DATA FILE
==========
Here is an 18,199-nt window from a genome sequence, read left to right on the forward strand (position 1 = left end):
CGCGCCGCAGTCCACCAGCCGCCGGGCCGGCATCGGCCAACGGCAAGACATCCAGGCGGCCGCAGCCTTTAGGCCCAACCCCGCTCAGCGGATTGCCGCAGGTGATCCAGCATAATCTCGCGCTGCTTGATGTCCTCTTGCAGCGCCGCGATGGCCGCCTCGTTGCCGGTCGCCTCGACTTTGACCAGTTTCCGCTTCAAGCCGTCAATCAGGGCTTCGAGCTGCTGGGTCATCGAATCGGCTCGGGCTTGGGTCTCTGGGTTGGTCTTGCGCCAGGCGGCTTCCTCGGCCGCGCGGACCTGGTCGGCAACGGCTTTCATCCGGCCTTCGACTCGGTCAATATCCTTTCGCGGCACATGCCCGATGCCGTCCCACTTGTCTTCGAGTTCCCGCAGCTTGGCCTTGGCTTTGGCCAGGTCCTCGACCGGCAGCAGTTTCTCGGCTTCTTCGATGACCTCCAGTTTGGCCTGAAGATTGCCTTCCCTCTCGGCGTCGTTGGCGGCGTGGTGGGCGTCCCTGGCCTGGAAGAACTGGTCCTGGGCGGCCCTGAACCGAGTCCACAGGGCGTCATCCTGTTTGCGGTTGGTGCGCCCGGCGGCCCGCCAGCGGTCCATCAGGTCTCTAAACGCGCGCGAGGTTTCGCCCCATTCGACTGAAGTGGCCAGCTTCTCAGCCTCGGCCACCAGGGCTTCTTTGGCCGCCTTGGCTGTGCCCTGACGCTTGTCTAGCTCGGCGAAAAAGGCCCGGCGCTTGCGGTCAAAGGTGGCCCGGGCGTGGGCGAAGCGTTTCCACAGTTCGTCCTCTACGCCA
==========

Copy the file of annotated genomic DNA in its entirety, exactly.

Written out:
Here is an 18,199-nt window from a genome sequence, read left to right on the forward strand (position 1 = left end):
CGCGCCGCAGTCCACCAGCCGCCGGGCCGGCATCGGCCAACGGCAAGACATCCAGGCGGCCGCAGCCTTTAGGCCCAACCCCGCTCAGCGGATTGCCGCAGGTGATCCAGCATAATCTCGCGCTGCTTGATGTCCTCTTGCAGCGCCGCGATGGCCGCCTCGTTGCCGGTCGCCTCGACTTTGACCAGTTTCCGCTTCAAGCCGTCAATCAGGGCTTCGAGCTGCTGGGTCATCGAATCGGCTCGGGCTTGGGTCTCTGGGTTGGTCTTGCGCCAGGCGGCTTCCTCGGCCGCGCGGACCTGGTCGGCAACGGCTTTCATCCGGCCTTCGACTCGGTCAATATCCTTTCGCGGCACATGCCCGATGCCGTCCCACTTGTCTTCGAGTTCCCGCAGCTTGGCCTTGGCTTTGGCCAGGTCCTCGACCGGCAGCAGTTTCTCGGCTTCTTCGATGACCTCCAGTTTGGCCTGAAGATTGCCTTCCCTCTCGGCGTCGTTGGCGGCGTGGTGGGCGTCCCTGGCCTGGAAGAACTGGTCCTGGGCGGCCCTGAACCGAGTCCACAGGGCGTCATCCTGTTTGCGGTTGGTGCGCCCGGCGGCCCGCCAGCGGTCCATCAGGTCTCTAAACGCGCGCGAGGTTTCGCCCCATTCGACTGAAGTGGCCAGCTTCTCAGCCTCGGCCACCAGGGCTTCTTTGGCCGCCTTGGCTGTGCCCTGACGCTTGTCTAGCTCGGCGAAAAAGGCCCGGCGCTTGCGGTCAAAGGTGGCCCGGGCGTGGGCGAAGCGTTTCCACAGTTCGTCCTCTACGCCA